For years now, beekeepers around the world have been concerned about the widespread use of agricultural pesticides, and specifically imidacloprid, which has been banned from some crops in Europe in an attempt to protect honeybees. Now, a UC San Diego study published in the Journal of Experimental Biology suggests that beekeepers’ concerns are justified.

Continue reading Common Pesticide Makes Honey Bees into Picky Eaters: New Study

Where to Buy Honey Bees in New Brunswick, Canada

If you’re a New Brunswick beekeeper – or planning to get into beekeeping this year – be advised that Country Fields Beekeeping Supplies Ltd. (Upper Coverdale) has just posted their 2012 prices for nucs and queens.

Nucs (nucleus colonies) are $150.00 each with a $5 discount for payment by cash or cheque. A deposit of $30 is required. A nuc includes 2 frames of bees and brood, a laying queen, a frame of honey and pollen, and an empty frame for the queen to build on.

Queen bees are priced according to where they come from. This year, the Wheatleys will be bringing in queens from Hawaii (Kona only, not Big Island), California, and Australia. Local queens from Nova Scotia are expected to be available in early June.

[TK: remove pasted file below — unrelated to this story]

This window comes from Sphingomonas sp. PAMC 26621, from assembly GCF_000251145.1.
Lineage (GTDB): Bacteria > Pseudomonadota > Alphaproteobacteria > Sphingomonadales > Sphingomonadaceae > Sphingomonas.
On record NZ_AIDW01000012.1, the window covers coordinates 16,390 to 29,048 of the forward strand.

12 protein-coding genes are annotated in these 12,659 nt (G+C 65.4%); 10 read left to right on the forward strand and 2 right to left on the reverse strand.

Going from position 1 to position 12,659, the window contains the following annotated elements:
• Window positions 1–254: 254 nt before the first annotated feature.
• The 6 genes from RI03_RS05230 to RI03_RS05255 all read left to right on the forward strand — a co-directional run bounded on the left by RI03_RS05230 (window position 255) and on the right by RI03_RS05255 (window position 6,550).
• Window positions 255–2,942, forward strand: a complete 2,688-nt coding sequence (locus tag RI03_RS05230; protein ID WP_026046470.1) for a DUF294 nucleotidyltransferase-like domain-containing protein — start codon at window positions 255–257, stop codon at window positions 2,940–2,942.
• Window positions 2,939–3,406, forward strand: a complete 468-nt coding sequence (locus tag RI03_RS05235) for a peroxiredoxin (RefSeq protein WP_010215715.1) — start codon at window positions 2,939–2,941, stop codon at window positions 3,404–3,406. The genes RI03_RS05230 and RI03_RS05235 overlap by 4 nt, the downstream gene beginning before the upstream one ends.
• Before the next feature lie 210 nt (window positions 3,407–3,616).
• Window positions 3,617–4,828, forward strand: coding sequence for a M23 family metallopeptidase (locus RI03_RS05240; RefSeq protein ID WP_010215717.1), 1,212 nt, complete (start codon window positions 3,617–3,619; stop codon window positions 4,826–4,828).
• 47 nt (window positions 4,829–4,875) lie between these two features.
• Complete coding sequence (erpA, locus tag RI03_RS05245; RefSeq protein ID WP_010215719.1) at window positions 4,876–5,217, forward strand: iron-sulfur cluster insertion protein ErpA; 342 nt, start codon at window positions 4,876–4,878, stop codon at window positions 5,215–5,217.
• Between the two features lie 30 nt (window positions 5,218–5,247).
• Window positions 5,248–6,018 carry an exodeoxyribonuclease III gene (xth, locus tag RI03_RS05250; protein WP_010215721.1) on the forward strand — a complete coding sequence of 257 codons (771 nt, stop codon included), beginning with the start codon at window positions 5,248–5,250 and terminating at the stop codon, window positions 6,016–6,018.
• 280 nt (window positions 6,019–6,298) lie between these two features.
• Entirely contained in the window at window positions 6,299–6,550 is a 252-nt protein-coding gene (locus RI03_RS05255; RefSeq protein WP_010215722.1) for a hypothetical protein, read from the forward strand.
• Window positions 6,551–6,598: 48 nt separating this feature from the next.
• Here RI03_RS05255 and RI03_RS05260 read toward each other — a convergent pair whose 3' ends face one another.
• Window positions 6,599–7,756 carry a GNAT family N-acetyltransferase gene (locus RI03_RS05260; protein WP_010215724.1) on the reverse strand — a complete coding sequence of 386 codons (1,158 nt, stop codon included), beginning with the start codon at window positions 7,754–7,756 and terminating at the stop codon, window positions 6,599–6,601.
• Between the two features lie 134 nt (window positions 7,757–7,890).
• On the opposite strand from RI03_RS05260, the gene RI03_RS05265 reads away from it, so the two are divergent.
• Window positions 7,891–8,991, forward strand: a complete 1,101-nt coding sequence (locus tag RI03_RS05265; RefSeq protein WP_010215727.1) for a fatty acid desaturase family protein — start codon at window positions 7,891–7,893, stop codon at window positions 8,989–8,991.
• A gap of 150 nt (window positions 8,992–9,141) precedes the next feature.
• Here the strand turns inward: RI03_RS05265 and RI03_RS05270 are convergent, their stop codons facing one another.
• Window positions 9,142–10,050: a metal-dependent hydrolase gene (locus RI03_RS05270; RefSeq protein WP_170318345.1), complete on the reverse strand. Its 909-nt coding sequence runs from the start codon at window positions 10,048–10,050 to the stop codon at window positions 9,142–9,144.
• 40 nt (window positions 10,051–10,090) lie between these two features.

Supplies of honeybees are limited, of course, so you’ll want to get your order in right away. Find more information on their website at

Country Fields Beekeeping Supplies

The Hidden Beauty of Pollination

Filmmaker Louie Schwartzberg has spent 35 years watching the natural world through a camera. His film Wings of Life, inspired by the plight of the honeybee, is a remarkable celebration of pollination and the tiny pollinators who keep our world alive:

Rarely seen by the naked eye, this intersection between the animal world and the plant world is truly a magic moment. It’s the mystical moment where life regenerates itself, over and over again.

Here, from his presentation, recorded March 2011 at TED2011 in Long Beach, California, Schwartzberg presents some of the his film’s extraordinaryhigh-speed images of pollinators in action:

If you’d like to watch at full screen size — highly recommended! — just click on the icon in the upper-right of the embedded video player.

(Note: If you’re reading this in an email and can’t see the video player, please visit on the Central Beekeepers Alliance website.)

From the filmmaker’s introduction:

Beauty and seduction, I believe, is nature’s tool for survival, because we will protect what we fall in love with. Their relationship is a love story that feeds the Earth. It reminds us that we are a part of nature, and we’re not separate from it.

When I heard about the vanishing bees, Colony Collapse Disorder, it motivated me to take action. We depend on pollinators for over a third of the fruits and vegetables we eat. And many scientists believe it’s the most serious issue facing mankind. It’s like the canary in the coalmine. If they disappear, so do we. It reminds us that we are a part of nature and we need to take care of it.

You can learn more about Louie Schwartzberg and the film Wings of Life at

Honey Bees & Beekeeping